The Trouble with Poland

Demographically and strategically, Poland is by far the most important of Europe’s new members. But the country's significance, as well as its real achievements since 1989, are being overshadowed by the resentful, intolerant discourse and behavior of its current leaders.

“We are only demanding one thing, that we get back what was taken from us….If Poland had not had to live through the years 1939-1945, it would be a country of 66 million.” Thus spoke Polish Prime Minister Jaroslaw Kaczynski on the eve of the last European Union summit, when he sought to gain greater voting weight for his country within the EU by invoking the memory of Hitler’s war against Poland.

Kaczynski’s words, however, stand in contradiction with what happened in Paris this July 14th. For on Bastille Day, a small Polish contingent marched down the Champs de Elysée alongside the forces of 26 other EU national contingents, including the Germans, in a display of European unity.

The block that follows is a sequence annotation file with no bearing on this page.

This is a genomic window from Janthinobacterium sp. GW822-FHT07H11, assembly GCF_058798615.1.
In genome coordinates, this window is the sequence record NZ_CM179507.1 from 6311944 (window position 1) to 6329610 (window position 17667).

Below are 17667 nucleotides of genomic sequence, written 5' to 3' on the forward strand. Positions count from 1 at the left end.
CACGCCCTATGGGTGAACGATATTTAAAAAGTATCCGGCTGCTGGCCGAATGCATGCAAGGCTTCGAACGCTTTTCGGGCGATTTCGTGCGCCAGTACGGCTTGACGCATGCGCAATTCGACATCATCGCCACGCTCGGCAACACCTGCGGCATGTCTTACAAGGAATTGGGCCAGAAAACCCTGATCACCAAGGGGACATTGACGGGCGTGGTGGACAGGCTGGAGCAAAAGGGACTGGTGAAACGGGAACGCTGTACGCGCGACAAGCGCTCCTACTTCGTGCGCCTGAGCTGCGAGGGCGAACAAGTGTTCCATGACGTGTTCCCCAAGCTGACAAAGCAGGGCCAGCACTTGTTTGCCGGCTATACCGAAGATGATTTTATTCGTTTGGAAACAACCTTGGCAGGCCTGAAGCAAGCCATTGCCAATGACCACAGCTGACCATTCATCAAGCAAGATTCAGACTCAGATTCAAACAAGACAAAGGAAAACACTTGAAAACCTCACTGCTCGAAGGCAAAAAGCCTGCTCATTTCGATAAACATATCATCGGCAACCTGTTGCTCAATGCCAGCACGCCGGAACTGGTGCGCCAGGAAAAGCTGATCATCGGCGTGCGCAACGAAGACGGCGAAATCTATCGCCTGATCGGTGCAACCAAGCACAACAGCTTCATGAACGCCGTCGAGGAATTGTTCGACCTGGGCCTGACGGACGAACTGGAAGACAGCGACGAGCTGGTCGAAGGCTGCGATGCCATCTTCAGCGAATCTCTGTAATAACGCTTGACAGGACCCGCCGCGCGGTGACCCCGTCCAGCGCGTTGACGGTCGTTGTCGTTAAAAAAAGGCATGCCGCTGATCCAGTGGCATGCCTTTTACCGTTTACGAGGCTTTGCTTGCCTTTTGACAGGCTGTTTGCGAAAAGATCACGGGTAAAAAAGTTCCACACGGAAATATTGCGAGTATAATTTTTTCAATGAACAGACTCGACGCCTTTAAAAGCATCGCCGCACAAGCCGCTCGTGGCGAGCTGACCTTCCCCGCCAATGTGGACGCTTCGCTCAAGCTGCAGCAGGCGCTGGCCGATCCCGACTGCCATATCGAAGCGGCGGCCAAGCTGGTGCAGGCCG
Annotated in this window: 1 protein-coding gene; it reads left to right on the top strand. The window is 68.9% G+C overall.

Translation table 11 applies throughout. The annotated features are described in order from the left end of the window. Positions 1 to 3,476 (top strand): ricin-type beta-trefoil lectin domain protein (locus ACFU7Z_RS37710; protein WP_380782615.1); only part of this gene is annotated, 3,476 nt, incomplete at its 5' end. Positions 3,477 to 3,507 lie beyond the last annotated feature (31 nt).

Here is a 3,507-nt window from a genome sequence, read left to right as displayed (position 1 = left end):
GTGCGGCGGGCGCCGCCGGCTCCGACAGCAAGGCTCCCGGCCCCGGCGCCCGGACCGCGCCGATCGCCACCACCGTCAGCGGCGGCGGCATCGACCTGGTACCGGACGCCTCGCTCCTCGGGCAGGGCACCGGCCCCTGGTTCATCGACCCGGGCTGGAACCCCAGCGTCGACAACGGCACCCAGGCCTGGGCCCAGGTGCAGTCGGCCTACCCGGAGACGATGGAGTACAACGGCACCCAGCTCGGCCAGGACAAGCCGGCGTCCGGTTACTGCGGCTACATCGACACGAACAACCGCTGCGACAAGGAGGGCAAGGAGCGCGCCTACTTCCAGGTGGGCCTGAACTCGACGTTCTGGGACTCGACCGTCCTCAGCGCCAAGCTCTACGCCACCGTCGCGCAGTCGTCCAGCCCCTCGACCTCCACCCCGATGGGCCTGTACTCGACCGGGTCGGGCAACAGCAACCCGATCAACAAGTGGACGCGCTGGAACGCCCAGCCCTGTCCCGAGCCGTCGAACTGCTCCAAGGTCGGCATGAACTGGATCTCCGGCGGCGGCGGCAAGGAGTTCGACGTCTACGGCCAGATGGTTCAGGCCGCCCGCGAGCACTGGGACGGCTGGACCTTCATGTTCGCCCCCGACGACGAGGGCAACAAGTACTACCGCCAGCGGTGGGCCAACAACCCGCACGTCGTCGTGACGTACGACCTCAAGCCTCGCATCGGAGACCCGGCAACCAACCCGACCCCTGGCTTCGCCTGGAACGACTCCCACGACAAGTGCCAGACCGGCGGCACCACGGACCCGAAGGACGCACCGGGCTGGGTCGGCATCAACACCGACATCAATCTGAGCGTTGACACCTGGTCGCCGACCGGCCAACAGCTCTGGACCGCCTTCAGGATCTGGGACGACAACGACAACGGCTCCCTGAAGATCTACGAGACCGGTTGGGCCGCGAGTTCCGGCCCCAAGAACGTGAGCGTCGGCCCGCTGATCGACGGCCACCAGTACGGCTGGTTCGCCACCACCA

This contrast perfectly summarizes today’s confused Poland – a country that boasts one of the highest levels of popular acceptance of the EU among all member countries, yet is the place where defense of the “national” interests is practiced most fiercely. Poland today is no longer “God’s Playground,” to use Norman Davies’s famous phrase. Instead, it seems more like a child’s playground: a strange mixture of inferiority and superiority complexes. The problem is that Poland’s unjustified lack of confidence is leading to an extremely unpleasant form of intolerance toward others.

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